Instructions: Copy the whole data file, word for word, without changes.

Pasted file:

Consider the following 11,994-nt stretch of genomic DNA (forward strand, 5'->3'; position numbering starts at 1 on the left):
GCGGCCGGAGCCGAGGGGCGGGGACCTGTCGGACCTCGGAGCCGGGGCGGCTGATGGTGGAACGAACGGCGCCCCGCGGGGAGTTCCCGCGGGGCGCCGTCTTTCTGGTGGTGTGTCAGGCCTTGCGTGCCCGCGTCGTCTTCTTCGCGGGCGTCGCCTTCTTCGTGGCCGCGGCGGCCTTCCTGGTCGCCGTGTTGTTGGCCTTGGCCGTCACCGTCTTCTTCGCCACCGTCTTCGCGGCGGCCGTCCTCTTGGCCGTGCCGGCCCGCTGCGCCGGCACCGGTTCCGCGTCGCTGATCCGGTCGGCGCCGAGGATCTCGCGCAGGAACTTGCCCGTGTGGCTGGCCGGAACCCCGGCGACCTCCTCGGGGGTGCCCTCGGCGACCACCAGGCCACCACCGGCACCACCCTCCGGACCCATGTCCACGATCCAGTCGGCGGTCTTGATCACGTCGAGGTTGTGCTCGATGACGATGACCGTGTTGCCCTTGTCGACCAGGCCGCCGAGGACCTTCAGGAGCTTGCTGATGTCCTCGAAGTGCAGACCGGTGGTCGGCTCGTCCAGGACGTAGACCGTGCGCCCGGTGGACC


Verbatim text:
Consider the following 11,994-nt stretch of genomic DNA (forward strand, 5'->3'; position numbering starts at 1 on the left):
GCGGCCGGAGCCGAGGGGCGGGGACCTGTCGGACCTCGGAGCCGGGGCGGCTGATGGTGGAACGAACGGCGCCCCGCGGGGAGTTCCCGCGGGGCGCCGTCTTTCTGGTGGTGTGTCAGGCCTTGCGTGCCCGCGTCGTCTTCTTCGCGGGCGTCGCCTTCTTCGTGGCCGCGGCGGCCTTCCTGGTCGCCGTGTTGTTGGCCTTGGCCGTCACCGTCTTCTTCGCCACCGTCTTCGCGGCGGCCGTCCTCTTGGCCGTGCCGGCCCGCTGCGCCGGCACCGGTTCCGCGTCGCTGATCCGGTCGGCGCCGAGGATCTCGCGCAGGAACTTGCCCGTGTGGCTGGCCGGAACCCCGGCGACCTCCTCGGGGGTGCCCTCGGCGACCACCAGGCCACCACCGGCACCACCCTCCGGACCCATGTCCACGATCCAGTCGGCGGTCTTGATCACGTCGAGGTTGTGCTCGATGACGATGACCGTGTTGCCCTTGTCGACCAGGCCGCCGAGGACCTTCAGGAGCTTGCTGATGTCCTCGAAGTGCAGACCGGTGGTCGGCTCGTCCAGGACGTAGACCGTGCGCCCGGTGGACC